Pakistani and British universities work together to explore the archaeological history of Chitral valley in northern regions of Pakistan through British Council’s Higher Education INSPIRE (International Strategic Partnerships in Research and Education) project.
Chitral is one of the most remote areas in Pakistan, due to its location in the foot of Tirich Mir, the highest peak of the Hindukush Mountain found in the northern regions of the country. While the valley known for its beauty and wildlife, the history behind the beauty is a little known fact. Chitral bears a rich historical heritage dating back to the Aryans which can be found all over the valley and its surrounding area in form of forgotten archaeological sites.
Through British Council’s INSPIRE programme a team of archaeologists from Hazara University Mansehra, Abdul Wali Khan University Mardan and Leicester University UK have begun exploring the wealth of cultural history found around Chitral valley. ” The chief aim of the partnership is to systematically explore the archaeology of Chitral valley and to develop ways of presenting and managing this unique heritage” said Dr. Abdul Samad. Abdul Samad also tells us that this is the first time in Pakistan the Transect method was used to survey sites. This method enables archaeologists through means of GPS and GIS systems to survey the area in one go, instead of going from village to village.
The advanced technology provided by the Leicester University UK led to excavations and documentation of more than 400 archaeological sites in the area. These discoveries will not only give international scholars’ insight on how Aryan’s entered the sub-continent but will also give residents a chance to understand their area’s past. One of the theories come out from these explorations is that the Kahlasa (indigenous people of the Kalaish valley) do not descend from the Greeks, as was previously thought, but in fact from the Aryans that had settled in these regions.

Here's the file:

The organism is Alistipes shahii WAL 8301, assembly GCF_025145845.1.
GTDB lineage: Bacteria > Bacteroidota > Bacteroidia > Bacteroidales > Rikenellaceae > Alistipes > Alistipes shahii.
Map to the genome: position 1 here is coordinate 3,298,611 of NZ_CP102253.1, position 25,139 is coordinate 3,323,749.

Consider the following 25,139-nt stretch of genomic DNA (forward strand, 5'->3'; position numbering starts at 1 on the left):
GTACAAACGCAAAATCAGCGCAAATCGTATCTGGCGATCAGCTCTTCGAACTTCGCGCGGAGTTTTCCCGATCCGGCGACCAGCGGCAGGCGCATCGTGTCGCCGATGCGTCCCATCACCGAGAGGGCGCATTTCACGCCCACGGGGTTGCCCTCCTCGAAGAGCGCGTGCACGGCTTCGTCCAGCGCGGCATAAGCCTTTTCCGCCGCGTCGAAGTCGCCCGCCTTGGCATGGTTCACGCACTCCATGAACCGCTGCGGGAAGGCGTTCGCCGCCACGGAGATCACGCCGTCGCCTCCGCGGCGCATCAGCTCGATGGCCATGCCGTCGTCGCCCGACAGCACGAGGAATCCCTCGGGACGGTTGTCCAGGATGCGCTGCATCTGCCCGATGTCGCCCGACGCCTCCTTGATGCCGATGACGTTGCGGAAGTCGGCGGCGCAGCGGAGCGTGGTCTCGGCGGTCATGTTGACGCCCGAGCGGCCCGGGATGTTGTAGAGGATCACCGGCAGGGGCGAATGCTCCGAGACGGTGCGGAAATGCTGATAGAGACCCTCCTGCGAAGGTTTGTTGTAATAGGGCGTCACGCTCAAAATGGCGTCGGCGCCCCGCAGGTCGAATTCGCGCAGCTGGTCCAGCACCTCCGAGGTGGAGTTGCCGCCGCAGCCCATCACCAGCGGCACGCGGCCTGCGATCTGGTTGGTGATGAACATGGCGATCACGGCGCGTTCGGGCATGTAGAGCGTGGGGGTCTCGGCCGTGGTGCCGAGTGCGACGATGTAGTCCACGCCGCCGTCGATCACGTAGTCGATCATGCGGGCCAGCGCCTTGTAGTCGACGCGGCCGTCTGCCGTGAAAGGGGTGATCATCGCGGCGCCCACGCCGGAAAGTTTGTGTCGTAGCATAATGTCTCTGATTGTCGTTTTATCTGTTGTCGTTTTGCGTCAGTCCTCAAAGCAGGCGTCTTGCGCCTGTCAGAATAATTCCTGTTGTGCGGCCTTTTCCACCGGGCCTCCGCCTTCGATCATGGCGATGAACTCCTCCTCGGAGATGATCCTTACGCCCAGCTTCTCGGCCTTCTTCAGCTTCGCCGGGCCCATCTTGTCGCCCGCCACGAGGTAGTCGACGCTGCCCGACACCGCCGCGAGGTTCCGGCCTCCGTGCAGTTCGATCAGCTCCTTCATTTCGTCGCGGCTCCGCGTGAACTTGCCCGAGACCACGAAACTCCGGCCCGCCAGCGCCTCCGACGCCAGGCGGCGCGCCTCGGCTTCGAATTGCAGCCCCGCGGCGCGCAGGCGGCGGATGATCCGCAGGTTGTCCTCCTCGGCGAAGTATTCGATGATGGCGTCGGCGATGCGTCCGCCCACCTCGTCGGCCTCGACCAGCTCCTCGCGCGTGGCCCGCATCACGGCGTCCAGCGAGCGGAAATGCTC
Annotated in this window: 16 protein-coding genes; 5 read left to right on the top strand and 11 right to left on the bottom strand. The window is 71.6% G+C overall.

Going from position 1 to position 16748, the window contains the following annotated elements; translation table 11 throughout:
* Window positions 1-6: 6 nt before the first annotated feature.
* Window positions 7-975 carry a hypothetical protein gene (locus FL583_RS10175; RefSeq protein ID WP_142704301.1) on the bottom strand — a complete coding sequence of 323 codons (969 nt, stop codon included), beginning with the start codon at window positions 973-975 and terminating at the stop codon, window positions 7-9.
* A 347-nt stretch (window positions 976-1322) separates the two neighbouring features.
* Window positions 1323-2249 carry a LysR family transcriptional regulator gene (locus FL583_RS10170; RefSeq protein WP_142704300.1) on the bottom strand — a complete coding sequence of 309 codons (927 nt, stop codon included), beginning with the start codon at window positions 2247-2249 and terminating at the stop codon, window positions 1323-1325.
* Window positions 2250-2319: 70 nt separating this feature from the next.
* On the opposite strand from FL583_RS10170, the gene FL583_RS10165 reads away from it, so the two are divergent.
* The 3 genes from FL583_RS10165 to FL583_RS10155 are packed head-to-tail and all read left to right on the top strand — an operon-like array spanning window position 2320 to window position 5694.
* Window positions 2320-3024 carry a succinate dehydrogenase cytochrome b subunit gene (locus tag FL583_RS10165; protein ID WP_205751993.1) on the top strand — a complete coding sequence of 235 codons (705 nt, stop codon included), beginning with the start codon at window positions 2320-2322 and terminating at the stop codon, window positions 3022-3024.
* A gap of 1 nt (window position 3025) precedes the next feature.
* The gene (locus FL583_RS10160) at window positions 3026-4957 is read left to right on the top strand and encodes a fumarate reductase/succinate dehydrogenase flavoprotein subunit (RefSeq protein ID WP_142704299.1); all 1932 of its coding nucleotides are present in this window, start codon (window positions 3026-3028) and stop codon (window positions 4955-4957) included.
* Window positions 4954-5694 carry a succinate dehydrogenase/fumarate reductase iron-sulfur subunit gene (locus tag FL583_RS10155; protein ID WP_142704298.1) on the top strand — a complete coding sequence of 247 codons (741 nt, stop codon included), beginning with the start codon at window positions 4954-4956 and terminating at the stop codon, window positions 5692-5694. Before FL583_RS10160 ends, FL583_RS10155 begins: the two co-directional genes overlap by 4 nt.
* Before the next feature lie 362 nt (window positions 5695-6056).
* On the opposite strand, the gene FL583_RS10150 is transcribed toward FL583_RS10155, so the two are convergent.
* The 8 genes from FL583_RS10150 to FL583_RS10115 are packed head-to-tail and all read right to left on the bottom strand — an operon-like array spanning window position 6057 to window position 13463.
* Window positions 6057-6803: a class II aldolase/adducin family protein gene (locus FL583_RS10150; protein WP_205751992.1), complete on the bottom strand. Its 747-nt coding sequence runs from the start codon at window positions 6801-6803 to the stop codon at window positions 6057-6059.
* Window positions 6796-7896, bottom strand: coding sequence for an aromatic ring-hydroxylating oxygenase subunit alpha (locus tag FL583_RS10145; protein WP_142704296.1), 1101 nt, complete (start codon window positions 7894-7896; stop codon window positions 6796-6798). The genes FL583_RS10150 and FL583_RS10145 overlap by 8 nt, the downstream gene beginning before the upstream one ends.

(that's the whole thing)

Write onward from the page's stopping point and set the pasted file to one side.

The project in addition to investigating the origin of the Aryan tribe in South Asia also aims to protect the area’s heritage. “Conflict between protection and development proves to be a global problem, with no exception in Pakistan.” Dr. Abdul Samad said talking about the importance of preserving history, “the saying you never know where you going until you know where you come from holds very true here”
As part of the programme a Heritage Survey was carried out, the purpose of this was to determine how much the native Chitrali people know about their areas history. While an alarming 97% of people who took part in survey confessed to not knowing much about Chitrali history, it was heartening to see that almost all wanted to preserve it and learn more. The findings will go a long way in helping make future policy developments for tourism in the area.
Next on the agenda is exploring the upper Chitral passes, which Abdul Samad is confident, will be begin a new chapter in South Asian Archaeology. The partnership and its consequent explorations will not only help develop local tourism, but also has the potential to re-define world history by helping us learn more about the rise and fall of a powerful civilization.